Across markets globally the distribution grid is rapidly moving away from being a passive network due to the proliferation of small embedded generation (PV, wind, heat pumps etc.) as well as the imminent introduction of Electric Vehicles (EV). In order to control these networks and maintain both security and quality of supply it is necessary to start deploying control devices in these traditionally passive networks. These can include on-line tap changers, in-line regulators, switched capacitors and in the future energy storage. For instance distributed switched capacitors can be used to minimise the amount of VARs required from centralised generation, in turn helping utilities achieve greater system efficiency and capacity.
Recent technology enhancements offered through advanced Volt-VAR controls determine whether devices are turned off or on by taking real-time measurements and analysing the associated VAR flows. This allows utilities to optimise the system across all feeders served by a substation, eliminating the common scenario where one feeder has a leading power factor, while another has a lagging power factor but the substation bus has met the target power factor.
Centralised intelligence allows utilities to consistently manage the grid based on live conditions, enabling them to balance the system properly on an overall substation level basis to maximise efficiency. Centralised intelligence works optimally with distributed, intelligent controls, offering the autonomy and flexibility to revert back to local control in the event communications are lost. Innovations in Volt-VAR management technology are enabling the industry to move closer to the holy grail of maintaining a unity power factor across all operating conditions.
A layered intelligence approach using both centralised and distributed intelligence will allow utilities to gradually roll out smart grid components whilst realising immediate benefits. A Volt-VAR system can be introduced first in geographies with a higher penetration of EVs or distributed renewable generation, and added later to areas where these technologies are not yet in wide use. Volt-VAR can also be layered in with self-healing and distributed energy management to provide additional layers of intelligence that will improve voltage and VAR support under different operating conditions and system topology changes.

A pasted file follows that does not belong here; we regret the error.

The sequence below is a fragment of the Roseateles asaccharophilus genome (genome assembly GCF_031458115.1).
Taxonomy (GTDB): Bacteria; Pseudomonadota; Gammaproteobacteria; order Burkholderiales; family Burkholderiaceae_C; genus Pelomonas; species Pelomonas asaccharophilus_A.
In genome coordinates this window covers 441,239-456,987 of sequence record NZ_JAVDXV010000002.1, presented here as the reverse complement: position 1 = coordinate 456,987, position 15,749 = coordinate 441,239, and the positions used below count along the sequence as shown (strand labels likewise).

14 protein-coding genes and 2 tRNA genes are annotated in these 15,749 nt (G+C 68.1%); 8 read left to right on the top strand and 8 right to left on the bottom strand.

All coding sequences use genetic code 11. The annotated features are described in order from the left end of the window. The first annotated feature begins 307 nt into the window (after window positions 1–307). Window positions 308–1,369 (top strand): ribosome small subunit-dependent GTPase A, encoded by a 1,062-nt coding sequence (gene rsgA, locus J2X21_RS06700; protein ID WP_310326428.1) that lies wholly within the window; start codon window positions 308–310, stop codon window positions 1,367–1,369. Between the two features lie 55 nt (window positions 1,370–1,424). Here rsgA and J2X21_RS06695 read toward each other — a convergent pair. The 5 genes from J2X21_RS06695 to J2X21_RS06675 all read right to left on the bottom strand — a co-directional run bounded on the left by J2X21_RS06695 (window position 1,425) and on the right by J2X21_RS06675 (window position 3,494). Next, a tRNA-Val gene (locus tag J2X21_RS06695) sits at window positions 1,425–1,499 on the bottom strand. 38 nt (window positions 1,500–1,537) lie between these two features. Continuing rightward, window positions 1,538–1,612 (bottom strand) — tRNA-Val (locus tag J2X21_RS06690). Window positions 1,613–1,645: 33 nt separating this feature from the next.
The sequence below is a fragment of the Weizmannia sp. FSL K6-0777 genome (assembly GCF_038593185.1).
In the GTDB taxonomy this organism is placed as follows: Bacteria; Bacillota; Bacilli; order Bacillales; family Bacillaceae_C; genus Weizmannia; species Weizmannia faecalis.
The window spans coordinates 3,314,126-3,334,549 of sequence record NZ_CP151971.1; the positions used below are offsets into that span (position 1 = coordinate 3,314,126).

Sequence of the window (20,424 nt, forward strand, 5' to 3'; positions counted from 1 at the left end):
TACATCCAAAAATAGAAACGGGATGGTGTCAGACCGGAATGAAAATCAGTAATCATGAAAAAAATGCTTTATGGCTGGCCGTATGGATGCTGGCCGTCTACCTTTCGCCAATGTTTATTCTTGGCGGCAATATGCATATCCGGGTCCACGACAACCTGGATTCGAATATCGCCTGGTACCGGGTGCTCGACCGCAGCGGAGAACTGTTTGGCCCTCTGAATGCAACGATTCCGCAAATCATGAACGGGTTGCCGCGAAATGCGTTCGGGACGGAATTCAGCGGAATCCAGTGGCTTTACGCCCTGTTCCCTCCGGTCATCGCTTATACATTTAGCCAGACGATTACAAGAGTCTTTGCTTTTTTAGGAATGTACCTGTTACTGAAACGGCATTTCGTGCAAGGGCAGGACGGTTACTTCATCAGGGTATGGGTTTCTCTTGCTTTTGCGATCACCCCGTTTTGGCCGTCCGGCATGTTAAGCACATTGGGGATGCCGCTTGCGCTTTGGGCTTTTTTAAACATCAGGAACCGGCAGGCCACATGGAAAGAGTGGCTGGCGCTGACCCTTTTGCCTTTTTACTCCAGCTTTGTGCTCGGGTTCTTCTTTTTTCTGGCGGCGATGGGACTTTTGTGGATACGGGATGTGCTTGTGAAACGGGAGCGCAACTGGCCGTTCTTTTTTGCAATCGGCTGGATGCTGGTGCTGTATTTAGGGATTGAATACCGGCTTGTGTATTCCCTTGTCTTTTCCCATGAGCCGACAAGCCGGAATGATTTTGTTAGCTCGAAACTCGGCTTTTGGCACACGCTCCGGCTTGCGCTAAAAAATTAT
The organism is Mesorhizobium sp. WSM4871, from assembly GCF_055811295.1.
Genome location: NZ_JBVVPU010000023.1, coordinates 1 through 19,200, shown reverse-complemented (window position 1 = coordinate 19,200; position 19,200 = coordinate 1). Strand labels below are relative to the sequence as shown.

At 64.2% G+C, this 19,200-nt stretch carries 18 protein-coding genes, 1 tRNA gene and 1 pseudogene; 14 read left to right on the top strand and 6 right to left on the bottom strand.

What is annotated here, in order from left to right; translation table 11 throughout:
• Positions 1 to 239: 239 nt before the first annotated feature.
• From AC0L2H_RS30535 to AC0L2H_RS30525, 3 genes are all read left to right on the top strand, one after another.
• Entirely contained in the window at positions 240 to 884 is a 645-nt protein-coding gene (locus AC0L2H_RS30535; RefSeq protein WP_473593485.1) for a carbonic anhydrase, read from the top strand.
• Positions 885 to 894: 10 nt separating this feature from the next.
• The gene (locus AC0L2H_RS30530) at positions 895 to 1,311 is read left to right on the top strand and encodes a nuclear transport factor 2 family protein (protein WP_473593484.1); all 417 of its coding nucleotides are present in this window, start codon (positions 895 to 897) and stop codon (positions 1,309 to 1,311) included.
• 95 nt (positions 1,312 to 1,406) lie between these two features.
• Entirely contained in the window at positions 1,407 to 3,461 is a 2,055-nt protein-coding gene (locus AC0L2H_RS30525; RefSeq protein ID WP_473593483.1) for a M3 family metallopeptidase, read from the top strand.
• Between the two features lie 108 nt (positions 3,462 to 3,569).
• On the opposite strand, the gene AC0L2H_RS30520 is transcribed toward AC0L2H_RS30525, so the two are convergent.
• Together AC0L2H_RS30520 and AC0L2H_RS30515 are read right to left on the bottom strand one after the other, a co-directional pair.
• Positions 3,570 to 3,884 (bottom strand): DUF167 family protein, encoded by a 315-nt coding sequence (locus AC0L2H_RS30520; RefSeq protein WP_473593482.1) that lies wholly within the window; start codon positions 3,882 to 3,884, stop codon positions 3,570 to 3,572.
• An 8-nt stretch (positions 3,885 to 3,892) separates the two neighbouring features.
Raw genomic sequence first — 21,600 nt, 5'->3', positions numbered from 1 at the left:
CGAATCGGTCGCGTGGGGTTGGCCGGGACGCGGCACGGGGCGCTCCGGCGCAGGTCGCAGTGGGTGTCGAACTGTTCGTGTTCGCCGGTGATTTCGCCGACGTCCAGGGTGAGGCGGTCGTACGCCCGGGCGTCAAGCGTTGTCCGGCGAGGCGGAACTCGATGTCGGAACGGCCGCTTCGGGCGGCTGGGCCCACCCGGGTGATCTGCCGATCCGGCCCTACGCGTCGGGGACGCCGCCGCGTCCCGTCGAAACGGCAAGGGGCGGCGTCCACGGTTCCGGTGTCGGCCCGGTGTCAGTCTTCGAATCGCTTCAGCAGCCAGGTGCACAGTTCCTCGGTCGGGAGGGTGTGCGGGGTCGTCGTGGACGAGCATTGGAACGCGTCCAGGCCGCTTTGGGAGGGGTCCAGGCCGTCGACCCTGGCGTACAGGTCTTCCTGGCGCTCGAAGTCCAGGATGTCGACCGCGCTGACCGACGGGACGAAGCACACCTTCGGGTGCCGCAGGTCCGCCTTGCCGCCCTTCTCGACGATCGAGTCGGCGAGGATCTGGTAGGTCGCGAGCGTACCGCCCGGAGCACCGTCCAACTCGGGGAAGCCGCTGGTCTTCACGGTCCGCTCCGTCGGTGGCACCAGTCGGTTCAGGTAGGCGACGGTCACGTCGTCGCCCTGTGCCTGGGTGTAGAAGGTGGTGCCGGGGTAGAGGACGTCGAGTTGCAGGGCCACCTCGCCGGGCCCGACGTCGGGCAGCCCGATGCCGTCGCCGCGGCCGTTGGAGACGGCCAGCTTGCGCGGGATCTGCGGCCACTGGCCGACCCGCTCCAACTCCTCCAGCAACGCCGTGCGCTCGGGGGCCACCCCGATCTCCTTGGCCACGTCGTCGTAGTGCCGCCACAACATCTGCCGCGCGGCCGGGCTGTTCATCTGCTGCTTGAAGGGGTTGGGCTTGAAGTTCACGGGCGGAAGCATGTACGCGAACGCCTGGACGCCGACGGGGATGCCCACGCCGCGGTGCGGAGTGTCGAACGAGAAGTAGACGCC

Layered intelligence can also be implemented by allowing local control logic to work in conjunction with the centralised control logic within the Volt-VAR system. Such an approach offers a robust system design, eliminating vulnerability to a single point of failure, which might otherwise cause the system to lose all functionality. So, in the event that communications are compromised, the system would continue to function through the distributed intelligence at a slightly less optimal level. Systems that lack this layered intelligence approach are at risk to communication or system disruptions.
Employing a layered intelligence approach can provide precise, effective functionality across the entire grid. These platforms, which work with enterprise-level utility systems, ensure that utilities can take the important step toward fulfilling the potential of a true smart grid and move closer to achieving unity power factor.